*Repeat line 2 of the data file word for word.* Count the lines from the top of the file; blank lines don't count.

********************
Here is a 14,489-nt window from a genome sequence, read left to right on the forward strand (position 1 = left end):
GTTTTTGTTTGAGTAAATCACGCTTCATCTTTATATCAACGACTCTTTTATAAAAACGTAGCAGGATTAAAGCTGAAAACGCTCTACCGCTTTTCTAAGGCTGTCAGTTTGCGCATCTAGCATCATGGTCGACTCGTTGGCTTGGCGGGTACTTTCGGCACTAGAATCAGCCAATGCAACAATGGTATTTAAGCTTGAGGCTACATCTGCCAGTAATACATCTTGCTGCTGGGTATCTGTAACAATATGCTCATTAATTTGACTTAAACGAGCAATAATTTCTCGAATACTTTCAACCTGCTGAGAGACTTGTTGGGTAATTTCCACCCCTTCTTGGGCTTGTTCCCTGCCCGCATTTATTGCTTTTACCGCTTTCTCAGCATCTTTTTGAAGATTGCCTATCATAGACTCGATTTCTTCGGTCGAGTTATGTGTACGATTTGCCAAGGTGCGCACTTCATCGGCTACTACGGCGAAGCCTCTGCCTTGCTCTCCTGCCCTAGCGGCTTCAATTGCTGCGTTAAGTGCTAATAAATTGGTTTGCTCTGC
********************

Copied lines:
GTTTTTGTTTGAGTAAATCACGCTTCATCTTTATATCAACGACTCTTTTATAAAAACGTAGCAGGATTAAAGCTGAAAACGCTCTACCGCTTTTCTAAGGCTGTCAGTTTGCGCATCTAGCATCATGGTCGACTCGTTGGCTTGGCGGGTACTTTCGGCACTAGAATCAGCCAATGCAACAATGGTATTTAAGCTTGAGGCTACATCTGCCAGTAATACATCTTGCTGCTGGGTATCTGTAACAATATGCTCATTAATTTGACTTAAACGAGCAATAATTTCTCGAATACTTTCAACCTGCTGAGAGACTTGTTGGGTAATTTCCACCCCTTCTTGGGCTTGTTCCCTGCCCGCATTTATTGCTTTTACCGCTTTCTCAGCATCTTTTTGAAGATTGCCTATCATAGACTCGATTTCTTCGGTCGAGTTATGTGTACGATTTGCCAAGGTGCGCACTTCATCGGCTACTACGGCGAAGCCTCTGCCTTGCTCTCCTGCCCTAGCGGCTTCAATTGCTGCGTTAAGTGCTAATAAATTGGTTTGCTCTGC